Fig. 2: Course-grained molecular dynamics simulations.
figure 2

a Potential of mean force for the projection of coarse-grained simulations on the fraction of native contacts, Q. The black curve corresponds to the simulations in native conditions, and the red curve at the mechanical midpoint. b Force-extension curves from simulations at a constant pulling speed of 1e−3 nm/ps for EnHD (red) and titin (black). c Free energy landscape for both the end-to-end extension, L, and Q. Contour lines mark 0.5 kBT. d Cartoon representation of different conformations sampled during the mechanical unfolding, with timestamps relative to the numbering in. The green and blue beads correspond to the alpha carbons of the N and C-termini, respectively.

Single-molecule force–ramp experiments

To further resolve the mechanical unfolding of the EnHD protein, we prepared force–ramp measurements at different values of the force loading rate. This approach gives accurate control of the applied force due to the intervention of a feedback loop that compensates for changes at a window of time below 1 ms. Thus, this protocol permits scanning a broad range of unfolding forces while controlling the force applied. The force protocol starts by pushing the cantilever against the gold substrate with a 10 pN force. Then, the cantilever slowly pulls from the protein at the desired loading rate (we used values of 1, 10, and 100 pN s−1), providing enough resolution to detect the unfolding response of our protein at both low and high forces. Finally, the rate is increased so that forces high enough to unfold I91 are reached more quickly. For two-state proteins, this type of experiment typically registers discrete jumps with lengths extensions that are force-dependent and that can be explained by models of polymer elasticity such as the worm-like chain (WLC) or freely-jointed chain28,29. However, for EnHD we obtained an unexpected sigmoidal unfolding pattern at forces below 20 pN (Fig. 3a and Supplementary Fig. 3). In the final part of the force-ramp traces, we observe the events corresponding to the four I91 titin repeats with a characteristic 24.5 nm length. Prior to the I91 unfoldings, the total change in the extension of the sigmoidal pattern matches the extension of EnHD of about 15 nm in the 20 pN range force (Fig. 3a), suggesting that this behavior corresponds to the unfolding of EnHD.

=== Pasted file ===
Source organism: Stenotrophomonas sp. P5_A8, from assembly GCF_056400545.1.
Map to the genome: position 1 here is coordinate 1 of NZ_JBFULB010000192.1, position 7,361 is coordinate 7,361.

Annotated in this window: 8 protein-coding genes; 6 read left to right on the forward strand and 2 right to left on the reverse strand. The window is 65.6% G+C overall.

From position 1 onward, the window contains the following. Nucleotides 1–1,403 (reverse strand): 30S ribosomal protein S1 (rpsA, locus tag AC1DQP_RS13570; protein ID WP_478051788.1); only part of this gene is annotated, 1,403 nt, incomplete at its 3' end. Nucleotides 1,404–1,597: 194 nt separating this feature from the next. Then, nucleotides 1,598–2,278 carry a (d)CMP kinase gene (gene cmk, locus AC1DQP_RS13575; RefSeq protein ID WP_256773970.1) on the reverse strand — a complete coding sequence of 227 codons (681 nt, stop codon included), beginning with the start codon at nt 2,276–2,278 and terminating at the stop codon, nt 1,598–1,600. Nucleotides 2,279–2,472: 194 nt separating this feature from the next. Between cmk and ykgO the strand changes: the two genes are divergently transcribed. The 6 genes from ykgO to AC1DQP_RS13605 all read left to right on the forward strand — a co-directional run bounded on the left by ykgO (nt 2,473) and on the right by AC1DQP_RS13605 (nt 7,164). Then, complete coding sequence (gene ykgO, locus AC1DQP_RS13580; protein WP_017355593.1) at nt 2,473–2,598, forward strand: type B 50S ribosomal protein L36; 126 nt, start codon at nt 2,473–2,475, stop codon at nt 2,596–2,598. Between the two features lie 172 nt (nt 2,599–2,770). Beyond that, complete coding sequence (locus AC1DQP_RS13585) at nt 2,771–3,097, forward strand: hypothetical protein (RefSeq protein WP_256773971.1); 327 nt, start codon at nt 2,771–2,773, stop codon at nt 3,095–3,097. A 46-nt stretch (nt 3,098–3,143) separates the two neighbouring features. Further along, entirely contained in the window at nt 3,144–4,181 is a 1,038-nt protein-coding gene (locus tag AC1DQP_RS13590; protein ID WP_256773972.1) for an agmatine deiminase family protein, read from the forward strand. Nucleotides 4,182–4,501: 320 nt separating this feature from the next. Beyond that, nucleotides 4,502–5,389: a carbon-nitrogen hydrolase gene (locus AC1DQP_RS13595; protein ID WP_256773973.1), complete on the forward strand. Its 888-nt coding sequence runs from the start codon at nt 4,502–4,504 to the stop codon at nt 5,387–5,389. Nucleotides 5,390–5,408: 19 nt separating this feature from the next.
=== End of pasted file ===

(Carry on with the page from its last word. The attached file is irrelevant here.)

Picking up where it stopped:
Fig. 3: Single-molecule force–ramp experiments.
figure 3

a Time series for the measured extension (top) and force (bottom) in a force-ramp experiment at 10 pN s−1 loading rate for EnHD. The inset highlights the signal corresponding to EnHD unfolding. b Same as a, but now including two consecutive low loading-rate force ramps separated by a force-quench to zero force. c Average force/length curve from multiple traces for EnHD and protein gpW (n = 29 independent traces from multiple experiments) at 10 pN s−1. Vertical dashed lines mark the mid-unfolding force (F1/2) for EnHD (red) at 7.6 pN, and gpW (brown) at 4.6 pN. Propagating baselines (black dashed lines) provide an estimated extension of about 7.5 nm for EnHD. The inset is the first derivative of the sigmoidal fit, indicating also mid-unfolding force.